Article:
KKR’s acquisition of Legrand, Europe’s largest ever LBO, hangs in the balance after a European court dismissed the Competition Commission’s rejection of Schneider Electric’s acquisition of Legrand two years ago.
The European Court of First Instance, the court of appeal for decisions made by the European Competition Commission, has said that the original deal only posed competition issues within Legrand’s domestic French market and should not have been rejected in its entirety on that basis.
The ruling also states that the Commission infringed Schneider’s defence rights to allow the company ‘to propose solutions to the problems identified and to make its defence known before the Commission adopts a final decision.’
According to a court spokesperson, the Commission must now decide whether to accept or commence new proceedings against the merger. The Commission could also be subject to a fine from the court, although Elaine Gibson Bolton, competition partner at SJ Berwin, said a direct claim for compensation by Schneider was unlikely.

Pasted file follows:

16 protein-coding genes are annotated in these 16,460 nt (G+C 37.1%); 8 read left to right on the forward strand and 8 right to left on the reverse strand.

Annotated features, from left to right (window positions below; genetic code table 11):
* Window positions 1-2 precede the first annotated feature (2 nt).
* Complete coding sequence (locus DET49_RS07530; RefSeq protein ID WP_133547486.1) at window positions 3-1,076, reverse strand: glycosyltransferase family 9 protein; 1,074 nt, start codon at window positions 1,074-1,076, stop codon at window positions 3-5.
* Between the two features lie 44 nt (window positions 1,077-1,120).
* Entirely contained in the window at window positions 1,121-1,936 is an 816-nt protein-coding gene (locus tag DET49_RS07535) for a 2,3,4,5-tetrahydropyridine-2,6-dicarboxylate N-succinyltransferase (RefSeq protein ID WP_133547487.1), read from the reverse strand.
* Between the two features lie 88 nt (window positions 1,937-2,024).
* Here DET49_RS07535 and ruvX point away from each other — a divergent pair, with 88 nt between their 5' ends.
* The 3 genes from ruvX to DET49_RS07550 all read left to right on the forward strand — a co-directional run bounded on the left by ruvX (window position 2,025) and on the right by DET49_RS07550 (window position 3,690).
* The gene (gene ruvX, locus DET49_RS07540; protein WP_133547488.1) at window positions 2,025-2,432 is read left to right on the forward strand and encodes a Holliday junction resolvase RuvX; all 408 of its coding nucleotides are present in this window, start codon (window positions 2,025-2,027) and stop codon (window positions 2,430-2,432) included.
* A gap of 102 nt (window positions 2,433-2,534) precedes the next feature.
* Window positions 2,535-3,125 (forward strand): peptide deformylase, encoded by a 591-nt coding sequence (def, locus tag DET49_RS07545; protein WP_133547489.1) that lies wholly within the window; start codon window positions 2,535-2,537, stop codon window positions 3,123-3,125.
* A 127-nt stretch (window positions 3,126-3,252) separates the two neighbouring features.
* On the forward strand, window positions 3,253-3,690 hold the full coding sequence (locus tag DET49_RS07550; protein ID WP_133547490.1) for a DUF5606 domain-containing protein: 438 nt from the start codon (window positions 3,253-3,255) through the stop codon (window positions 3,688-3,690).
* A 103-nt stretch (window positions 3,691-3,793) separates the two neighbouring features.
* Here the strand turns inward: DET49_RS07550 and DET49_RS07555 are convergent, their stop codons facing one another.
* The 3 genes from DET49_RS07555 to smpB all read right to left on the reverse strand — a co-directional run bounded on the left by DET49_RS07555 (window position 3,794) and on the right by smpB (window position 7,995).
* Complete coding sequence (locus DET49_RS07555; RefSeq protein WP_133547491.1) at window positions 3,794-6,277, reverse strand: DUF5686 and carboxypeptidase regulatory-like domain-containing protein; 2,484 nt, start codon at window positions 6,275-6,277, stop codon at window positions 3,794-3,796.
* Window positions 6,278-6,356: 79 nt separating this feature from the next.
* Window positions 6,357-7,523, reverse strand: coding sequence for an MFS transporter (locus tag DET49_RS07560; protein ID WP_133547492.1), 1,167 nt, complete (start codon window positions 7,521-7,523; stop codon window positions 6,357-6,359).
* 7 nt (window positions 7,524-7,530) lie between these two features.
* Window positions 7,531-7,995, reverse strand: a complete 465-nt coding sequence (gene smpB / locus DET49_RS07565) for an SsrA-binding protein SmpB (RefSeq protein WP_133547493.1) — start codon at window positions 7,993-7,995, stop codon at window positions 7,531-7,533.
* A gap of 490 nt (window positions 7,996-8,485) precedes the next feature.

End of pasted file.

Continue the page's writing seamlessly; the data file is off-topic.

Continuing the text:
Schneider has yet to make a statement over its response to the ruling, saying only that it noted ‘with satisfaction’ the verdict and that it will examine the consequences of the ruling in due course.
At the time of completion of the sale to Wendel Investissements and KKR, a proviso was inserted into the deal that Schneider could withdraw from the sale subject to a E180m payment to the purchasers.
KKR has so far declined to comment on the ruling, which jeopardises the centrepiece of the firm’s recent European activity. The firm has been active in the European market over the last year, recently acquiring several industrial assets from Siemens for E1.7bn.